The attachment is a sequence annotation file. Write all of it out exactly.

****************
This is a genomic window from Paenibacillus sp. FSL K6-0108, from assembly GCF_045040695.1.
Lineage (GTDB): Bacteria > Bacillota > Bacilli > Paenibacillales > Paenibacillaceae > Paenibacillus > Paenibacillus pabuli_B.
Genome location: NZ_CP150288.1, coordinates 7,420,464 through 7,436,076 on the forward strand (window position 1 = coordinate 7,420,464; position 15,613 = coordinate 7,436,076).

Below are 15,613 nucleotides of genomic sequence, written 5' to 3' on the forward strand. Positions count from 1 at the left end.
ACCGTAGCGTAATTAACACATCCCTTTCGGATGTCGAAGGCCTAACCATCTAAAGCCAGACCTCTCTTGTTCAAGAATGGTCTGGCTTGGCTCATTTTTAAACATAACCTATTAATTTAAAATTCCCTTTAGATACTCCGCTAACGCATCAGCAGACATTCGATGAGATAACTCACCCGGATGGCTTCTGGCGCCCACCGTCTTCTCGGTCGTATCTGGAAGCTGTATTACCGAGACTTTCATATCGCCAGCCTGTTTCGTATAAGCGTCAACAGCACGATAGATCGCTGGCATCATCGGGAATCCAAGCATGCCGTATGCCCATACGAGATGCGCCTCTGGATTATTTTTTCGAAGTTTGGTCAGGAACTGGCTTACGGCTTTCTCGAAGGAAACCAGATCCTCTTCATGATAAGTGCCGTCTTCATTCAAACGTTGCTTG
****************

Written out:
This is a genomic window from Paenibacillus sp. FSL K6-0108, from assembly GCF_045040695.1.
Lineage (GTDB): Bacteria > Bacillota > Bacilli > Paenibacillales > Paenibacillaceae > Paenibacillus > Paenibacillus pabuli_B.
Genome location: NZ_CP150288.1, coordinates 7,420,464 through 7,436,076 on the forward strand (window position 1 = coordinate 7,420,464; position 15,613 = coordinate 7,436,076).

Below are 15,613 nucleotides of genomic sequence, written 5' to 3' on the forward strand. Positions count from 1 at the left end.
ACCGTAGCGTAATTAACACATCCCTTTCGGATGTCGAAGGCCTAACCATCTAAAGCCAGACCTCTCTTGTTCAAGAATGGTCTGGCTTGGCTCATTTTTAAACATAACCTATTAATTTAAAATTCCCTTTAGATACTCCGCTAACGCATCAGCAGACATTCGATGAGATAACTCACCCGGATGGCTTCTGGCGCCCACCGTCTTCTCGGTCGTATCTGGAAGCTGTATTACCGAGACTTTCATATCGCCAGCCTGTTTCGTATAAGCGTCAACAGCACGATAGATCGCTGGCATCATCGGGAATCCAAGCATGCCGTATGCCCATACGAGATGCGCCTCTGGATTATTTTTTCGAAGTTTGGTCAGGAACTGGCTTACGGCTTTCTCGAAGGAAACCAGATCCTCTTCATGATAAGTGCCGTCTTCATTCAAACGTTGCTTG